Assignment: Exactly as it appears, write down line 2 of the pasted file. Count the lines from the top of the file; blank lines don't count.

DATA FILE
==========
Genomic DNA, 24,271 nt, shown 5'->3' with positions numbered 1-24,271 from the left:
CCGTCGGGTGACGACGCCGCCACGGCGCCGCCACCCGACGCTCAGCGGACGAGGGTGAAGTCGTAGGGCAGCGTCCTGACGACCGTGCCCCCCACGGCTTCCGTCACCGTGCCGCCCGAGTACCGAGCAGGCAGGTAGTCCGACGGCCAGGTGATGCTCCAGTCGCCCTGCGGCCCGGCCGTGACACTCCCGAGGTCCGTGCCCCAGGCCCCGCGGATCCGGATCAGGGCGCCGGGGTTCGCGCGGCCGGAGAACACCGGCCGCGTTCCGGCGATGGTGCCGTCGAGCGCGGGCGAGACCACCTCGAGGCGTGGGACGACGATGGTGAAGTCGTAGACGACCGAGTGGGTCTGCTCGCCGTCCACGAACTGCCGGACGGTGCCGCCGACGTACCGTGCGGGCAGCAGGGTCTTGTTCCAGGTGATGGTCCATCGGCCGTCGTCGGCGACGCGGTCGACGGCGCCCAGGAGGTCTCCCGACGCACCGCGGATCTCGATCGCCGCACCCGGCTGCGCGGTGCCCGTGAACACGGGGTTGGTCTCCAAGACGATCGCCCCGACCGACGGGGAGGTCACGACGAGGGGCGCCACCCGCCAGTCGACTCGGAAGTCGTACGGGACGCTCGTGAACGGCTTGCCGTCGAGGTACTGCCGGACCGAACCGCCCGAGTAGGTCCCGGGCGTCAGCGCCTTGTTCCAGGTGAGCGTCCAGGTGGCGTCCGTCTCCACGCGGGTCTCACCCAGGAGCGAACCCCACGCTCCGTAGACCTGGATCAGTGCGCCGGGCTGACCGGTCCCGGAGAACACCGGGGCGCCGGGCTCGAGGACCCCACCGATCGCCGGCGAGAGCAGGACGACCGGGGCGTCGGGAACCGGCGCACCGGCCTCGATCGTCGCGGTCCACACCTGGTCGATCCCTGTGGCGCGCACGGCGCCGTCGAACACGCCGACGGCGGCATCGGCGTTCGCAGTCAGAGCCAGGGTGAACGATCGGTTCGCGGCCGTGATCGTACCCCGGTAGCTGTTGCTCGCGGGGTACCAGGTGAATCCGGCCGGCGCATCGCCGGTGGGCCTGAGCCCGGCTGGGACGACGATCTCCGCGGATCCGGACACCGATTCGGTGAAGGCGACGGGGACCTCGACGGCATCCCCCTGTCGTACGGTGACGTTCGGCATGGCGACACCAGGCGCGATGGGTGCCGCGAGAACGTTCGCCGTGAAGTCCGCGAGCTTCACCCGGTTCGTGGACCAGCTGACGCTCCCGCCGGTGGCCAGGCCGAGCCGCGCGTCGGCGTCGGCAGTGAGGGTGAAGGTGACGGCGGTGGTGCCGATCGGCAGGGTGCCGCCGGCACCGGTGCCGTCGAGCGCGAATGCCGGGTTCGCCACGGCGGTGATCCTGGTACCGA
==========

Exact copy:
CCGTCGGGTGACGACGCCGCCACGGCGCCGCCACCCGACGCTCAGCGGACGAGGGTGAAGTCGTAGGGCAGCGTCCTGACGACCGTGCCCCCCACGGCTTCCGTCACCGTGCCGCCCGAGTACCGAGCAGGCAGGTAGTCCGACGGCCAGGTGATGCTCCAGTCGCCCTGCGGCCCGGCCGTGACACTCCCGAGGTCCGTGCCCCAGGCCCCGCGGATCCGGATCAGGGCGCCGGGGTTCGCGCGGCCGGAGAACACCGGCCGCGTTCCGGCGATGGTGCCGTCGAGCGCGGGCGAGACCACCTCGAGGCGTGGGACGACGATGGTGAAGTCGTAGACGACCGAGTGGGTCTGCTCGCCGTCCACGAACTGCCGGACGGTGCCGCCGACGTACCGTGCGGGCAGCAGGGTCTTGTTCCAGGTGATGGTCCATCGGCCGTCGTCGGCGACGCGGTCGACGGCGCCCAGGAGGTCTCCCGACGCACCGCGGATCTCGATCGCCGCACCCGGCTGCGCGGTGCCCGTGAACACGGGGTTGGTCTCCAAGACGATCGCCCCGACCGACGGGGAGGTCACGACGAGGGGCGCCACCCGCCAGTCGACTCGGAAGTCGTACGGGACGCTCGTGAACGGCTTGCCGTCGAGGTACTGCCGGACCGAACCGCCCGAGTAGGTCCCGGGCGTCAGCGCCTTGTTCCAGGTGAGCGTCCAGGTGGCGTCCGTCTCCACGCGGGTCTCACCCAGGAGCGAACCCCACGCTCCGTAGACCTGGATCAGTGCGCCGGGCTGACCGGTCCCGGAGAACACCGGGGCGCCGGGCTCGAGGACCCCACCGATCGCCGGCGAGAGCAGGACGACCGGGGCGTCGGGAACCGGCGCACCGGCCTCGATCGTCGCGGTCCACACCTGGTCGATCCCTGTGGCGCGCACGGCGCCGTCGAACACGCCGACGGCGGCATCGGCGTTCGCAGTCAGAGCCAGGGTGAACGATCGGTTCGCGGCCGTGATCGTACCCCGGTAGCTGTTGCTCGCGGGGTACCAGGTGAATCCGGCCGGCGCATCGCCGGTGGGCCTGAGCCCGGCTGGGACGACGATCTCCGCGGATCCGGACACCGATTCGGTGAAGGCGACGGGGACCTCGACGGCATCCCCCTGTCGTACGGTGACGTTCGGCATGGCGACACCAGGCGCGATGGGTGCCGCGAGAACGTTCGCCGTGAAGTCCGCGAGCTTCACCCGGTTCGTGGACCAGCTGACGCTCCCGCCGGTGGCCAGGCCGAGCCGCGCGTCGGCGTCGGCAGTGAGGGTGAAGGTGACGGCGGTGGTGCCGATCGGCAGGGTGCCGCCGGCACCGGTGCCGTCGAGCGCGAATGCCGGGTTCGCCACGGCGGTGATCCTGGTACCGA